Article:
There is reason to doubt the veracity of our current taxonomy of sexualities: a person (we think) is by nature homosexual, heterosexual, bisexual, or asexual. Admittedly, this system has an intuitive appeal: there are two genders (basically); one may be attracted to one, the other, both, or neither. There are no other possibilities. This satisfying quality of logical completeness is misleading, however.
The first and most important piece of evidence against our system is that people never thought of sexuality in this way prior to the 19th century. For ancient Greeks and Romans (and nearly all other non-Jewish cultures of the ancient world, according to Dennis Prager), homoerotic expressions were generally considered normal and carried no moral stigma, and they were not thought to express a different type of sexuality. Plato’s Phaedrus, for example, which deals with the nature of romantic love, takes as its central examples what we would call “homosexual” relationships. But the same-gendered-ness of the lovers does not seem significant enough to the interlocutors to even warrant comment. Romantic love was a sort of divine madness (according to Socrates) that one person contracted towards another. He evidently felt that gender played no essential role in the process. Similarly, in other dialogues of Plato, the character Socrates sometimes refers to the beautiful [male] youths and the lovely women who inspire sexual impulses in his interlocutors, lumping the two types of attraction together and presuming that his interlocutors experienced both. Per our current taxonomy, we might say that the Greeks were apparently predominantly bisexual. But they did not think of themselves that way. There were simply sexual, and their sexuality could be expressed with persons of either gender. Significantly, even in this society, where there was no moral stigma attached to “homosexuality,” marriage was exclusively male/female. Why? Presumably because only male/female unions produced children, and therefore only such unions involved a strong social interest in the stability provided by marriage.
Nor did the medieval world divide sexuality as we do. Christianity was the dominant moral and intellectual system, so there was a strong moral stigma attached to behavior we now call “homosexual.” They called it “sodomy,” and it was generally both a crime and a sin—but it did not make the perpetrator “homosexual.”
Thus, both the classic and medieval worlds are united in declining to divide sexuality into categories based on the gender(s) towards which sexual attraction was oriented.
The classic and medieval worlds had no concept of “homosexuality,” but is there really any difference between saying, as they did, that a person is simply sexual (and that sexuality may be directed towards either, both, or neither genders), and saying, as we do, that a person may be homosexual, heterosexual, bisexual, or asexual? Yes. It goes from being a characteristic of one’s behavior to being a characteristic of one’s nature—from a part of one’s history to a part of one’s identity. One “is” homosexual—note the to-be verb.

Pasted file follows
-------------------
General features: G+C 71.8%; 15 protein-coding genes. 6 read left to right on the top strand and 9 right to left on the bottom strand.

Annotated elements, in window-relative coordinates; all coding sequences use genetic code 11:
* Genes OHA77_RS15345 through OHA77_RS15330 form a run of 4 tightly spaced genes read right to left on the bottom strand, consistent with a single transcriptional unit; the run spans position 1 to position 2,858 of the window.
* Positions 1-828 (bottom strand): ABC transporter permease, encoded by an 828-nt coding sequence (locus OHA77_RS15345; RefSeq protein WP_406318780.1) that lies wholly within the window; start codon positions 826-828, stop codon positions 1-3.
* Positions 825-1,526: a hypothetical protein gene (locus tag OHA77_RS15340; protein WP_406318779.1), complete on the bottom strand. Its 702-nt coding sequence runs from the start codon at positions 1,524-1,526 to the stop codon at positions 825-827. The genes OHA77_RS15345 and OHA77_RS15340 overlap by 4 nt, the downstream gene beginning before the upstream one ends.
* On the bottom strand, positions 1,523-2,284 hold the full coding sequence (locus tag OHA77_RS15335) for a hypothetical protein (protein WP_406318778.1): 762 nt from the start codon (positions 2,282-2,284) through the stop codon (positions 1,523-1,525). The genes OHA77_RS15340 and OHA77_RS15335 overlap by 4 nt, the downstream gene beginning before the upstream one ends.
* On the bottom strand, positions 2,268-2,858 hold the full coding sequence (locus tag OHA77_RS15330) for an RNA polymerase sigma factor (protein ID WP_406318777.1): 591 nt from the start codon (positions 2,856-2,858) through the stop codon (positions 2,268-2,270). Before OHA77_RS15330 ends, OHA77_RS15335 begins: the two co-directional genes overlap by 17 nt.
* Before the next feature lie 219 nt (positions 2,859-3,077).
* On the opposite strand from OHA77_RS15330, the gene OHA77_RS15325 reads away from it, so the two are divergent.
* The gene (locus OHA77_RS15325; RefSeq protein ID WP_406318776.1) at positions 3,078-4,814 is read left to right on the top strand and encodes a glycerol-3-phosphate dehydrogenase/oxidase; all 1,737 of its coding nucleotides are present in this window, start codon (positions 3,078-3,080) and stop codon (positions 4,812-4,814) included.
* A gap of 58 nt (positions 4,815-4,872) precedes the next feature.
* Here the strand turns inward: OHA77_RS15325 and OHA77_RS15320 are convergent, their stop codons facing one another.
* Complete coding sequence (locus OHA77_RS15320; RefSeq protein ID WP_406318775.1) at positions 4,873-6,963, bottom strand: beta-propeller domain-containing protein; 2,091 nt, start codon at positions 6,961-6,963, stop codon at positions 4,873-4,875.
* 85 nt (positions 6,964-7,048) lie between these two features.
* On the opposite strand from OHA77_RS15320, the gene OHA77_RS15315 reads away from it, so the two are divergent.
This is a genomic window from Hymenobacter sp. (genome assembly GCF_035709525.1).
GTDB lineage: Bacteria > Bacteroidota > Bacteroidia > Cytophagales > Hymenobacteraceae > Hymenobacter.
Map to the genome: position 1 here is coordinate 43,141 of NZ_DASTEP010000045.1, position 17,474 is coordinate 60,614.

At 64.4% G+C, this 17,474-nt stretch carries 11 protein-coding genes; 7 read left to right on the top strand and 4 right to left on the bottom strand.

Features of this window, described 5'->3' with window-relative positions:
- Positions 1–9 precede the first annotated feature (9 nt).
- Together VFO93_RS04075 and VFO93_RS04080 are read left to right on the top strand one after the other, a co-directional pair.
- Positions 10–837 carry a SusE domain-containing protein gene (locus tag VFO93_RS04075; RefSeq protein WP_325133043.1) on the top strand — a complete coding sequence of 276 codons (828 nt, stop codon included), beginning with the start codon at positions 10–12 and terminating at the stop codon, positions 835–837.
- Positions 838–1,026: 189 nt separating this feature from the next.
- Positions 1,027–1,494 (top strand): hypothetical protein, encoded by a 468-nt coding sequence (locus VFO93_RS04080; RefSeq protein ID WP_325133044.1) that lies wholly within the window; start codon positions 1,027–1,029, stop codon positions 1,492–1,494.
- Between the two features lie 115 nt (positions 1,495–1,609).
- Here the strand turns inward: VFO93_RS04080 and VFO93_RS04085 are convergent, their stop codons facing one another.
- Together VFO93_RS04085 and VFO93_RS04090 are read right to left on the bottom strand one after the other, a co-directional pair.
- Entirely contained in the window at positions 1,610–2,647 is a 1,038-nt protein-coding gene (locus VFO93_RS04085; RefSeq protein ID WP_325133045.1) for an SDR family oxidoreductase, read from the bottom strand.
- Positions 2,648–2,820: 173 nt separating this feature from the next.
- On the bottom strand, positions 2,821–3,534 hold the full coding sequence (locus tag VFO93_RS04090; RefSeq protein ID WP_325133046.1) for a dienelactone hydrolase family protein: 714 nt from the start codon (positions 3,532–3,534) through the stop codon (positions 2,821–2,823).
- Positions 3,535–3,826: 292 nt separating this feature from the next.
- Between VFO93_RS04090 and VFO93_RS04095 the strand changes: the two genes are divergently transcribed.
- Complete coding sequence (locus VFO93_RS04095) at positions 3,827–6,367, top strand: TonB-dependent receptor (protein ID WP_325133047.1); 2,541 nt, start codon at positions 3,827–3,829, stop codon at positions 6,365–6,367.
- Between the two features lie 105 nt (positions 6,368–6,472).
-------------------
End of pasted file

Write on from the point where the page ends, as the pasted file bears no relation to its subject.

This shift from behavior to identity is, in my opinion, wholly bad.
I believe that the ancient and medieval system is more natural and healthy, while ours is more artificial and problematic.
If I am right, it goes without saying that Justice Kennedy was flatly wrong when he announced in Obergefell that sexual orientation is an “immutable characteristic.”
If I am right, Denis Prager (a Jewish commentator whose essay on Jewish sexual doctrine and the rise of Western civilization is quite possibly the most interesting writing I’ve ever read on sexual topics) is correct when he says,
Human sexuality, especially male sexuality, is polymorphous, or utterly wild (far more so than animal sexuality). Men have had sex with women and with men; with little girls and young boys; with a single partner and in large groups; with total strangers and immediate family members; and with a variety of domesticated animals. They have achieved orgasm with inanimate objects such as leather, shoes, and other pieces of clothing, through urinating and defecating on each other . . . ; by dressing in women’s garments; by watching other human beings being tortured; by fondling children of either sex; by listening to a woman’s disembodied voice (e.g., “phone sex”); and, of course, by looking at pictures of bodies or parts of bodies. There is little, animate or inanimate, that has not excited some men to orgasm.
If I am right, the potentiality for sexual interest in either gender is natural in nearly all people in some degree, and particular actualizations of that potentiality (whether I fall in love with X, for example) can to some debatable degree be effectively encouraged or discouraged by the individuals themselves, the social groups to which they belong, and their society as a whole.
 Foucault (himself leading a “gay” lifestyle) gives us a persuasive explanation about how the current taxonomy arose. No doubt there are other theories as well, and I would like to learn about them if anyone can point me to a good source. As to Foucault’s explanation, you can read it in his History of Sexuality or cheat (like me) and just read the Wikipedia page. It is interesting but not especially pertinent here.
 Readers should not assume from this example that I believe that falling in love is reducible to sexuality. I don’t. But sexuality is generally a part of it.